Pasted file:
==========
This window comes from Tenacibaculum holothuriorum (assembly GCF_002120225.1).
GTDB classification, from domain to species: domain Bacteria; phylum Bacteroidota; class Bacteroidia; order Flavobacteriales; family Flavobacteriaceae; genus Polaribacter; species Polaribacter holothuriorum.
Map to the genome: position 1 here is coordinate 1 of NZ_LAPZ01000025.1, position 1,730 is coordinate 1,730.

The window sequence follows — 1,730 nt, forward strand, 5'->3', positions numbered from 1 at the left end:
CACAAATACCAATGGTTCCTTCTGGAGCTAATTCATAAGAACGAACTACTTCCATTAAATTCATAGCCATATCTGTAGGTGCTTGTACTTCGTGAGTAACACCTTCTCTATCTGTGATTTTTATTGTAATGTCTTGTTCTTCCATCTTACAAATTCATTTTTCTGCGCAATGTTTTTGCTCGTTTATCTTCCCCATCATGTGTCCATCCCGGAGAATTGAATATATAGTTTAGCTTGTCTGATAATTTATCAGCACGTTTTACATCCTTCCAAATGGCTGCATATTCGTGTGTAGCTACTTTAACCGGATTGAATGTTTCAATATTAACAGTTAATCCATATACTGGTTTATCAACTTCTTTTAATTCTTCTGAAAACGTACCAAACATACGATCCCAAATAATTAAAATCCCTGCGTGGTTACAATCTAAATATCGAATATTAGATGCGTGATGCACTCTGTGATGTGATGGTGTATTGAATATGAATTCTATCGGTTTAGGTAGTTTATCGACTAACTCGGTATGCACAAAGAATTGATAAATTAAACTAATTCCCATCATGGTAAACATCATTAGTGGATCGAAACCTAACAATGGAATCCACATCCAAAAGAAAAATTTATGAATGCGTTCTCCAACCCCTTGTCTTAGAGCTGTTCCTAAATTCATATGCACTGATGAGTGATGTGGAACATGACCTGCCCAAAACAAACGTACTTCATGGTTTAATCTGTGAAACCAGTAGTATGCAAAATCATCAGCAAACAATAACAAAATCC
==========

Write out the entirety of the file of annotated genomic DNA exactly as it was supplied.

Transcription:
This window comes from Tenacibaculum holothuriorum (assembly GCF_002120225.1).
GTDB classification, from domain to species: domain Bacteria; phylum Bacteroidota; class Bacteroidia; order Flavobacteriales; family Flavobacteriaceae; genus Polaribacter; species Polaribacter holothuriorum.
Map to the genome: position 1 here is coordinate 1 of NZ_LAPZ01000025.1, position 1,730 is coordinate 1,730.

The window sequence follows — 1,730 nt, forward strand, 5'->3', positions numbered from 1 at the left end:
CACAAATACCAATGGTTCCTTCTGGAGCTAATTCATAAGAACGAACTACTTCCATTAAATTCATAGCCATATCTGTAGGTGCTTGTACTTCGTGAGTAACACCTTCTCTATCTGTGATTTTTATTGTAATGTCTTGTTCTTCCATCTTACAAATTCATTTTTCTGCGCAATGTTTTTGCTCGTTTATCTTCCCCATCATGTGTCCATCCCGGAGAATTGAATATATAGTTTAGCTTGTCTGATAATTTATCAGCACGTTTTACATCCTTCCAAATGGCTGCATATTCGTGTGTAGCTACTTTAACCGGATTGAATGTTTCAATATTAACAGTTAATCCATATACTGGTTTATCAACTTCTTTTAATTCTTCTGAAAACGTACCAAACATACGATCCCAAATAATTAAAATCCCTGCGTGGTTACAATCTAAATATCGAATATTAGATGCGTGATGCACTCTGTGATGTGATGGTGTATTGAATATGAATTCTATCGGTTTAGGTAGTTTATCGACTAACTCGGTATGCACAAAGAATTGATAAATTAAACTAATTCCCATCATGGTAAACATCATTAGTGGATCGAAACCTAACAATGGAATCCACATCCAAAAGAAAAATTTATGAATGCGTTCTCCAACCCCTTGTCTTAGAGCTGTTCCTAAATTCATATGCACTGATGAGTGATGTGGAACATGACCTGCCCAAAACAAACGTACTTCATGGTTTAATCTGTGAAACCAGTAGTATGCAAAATCATCAGCAAACAATAACAAAATCC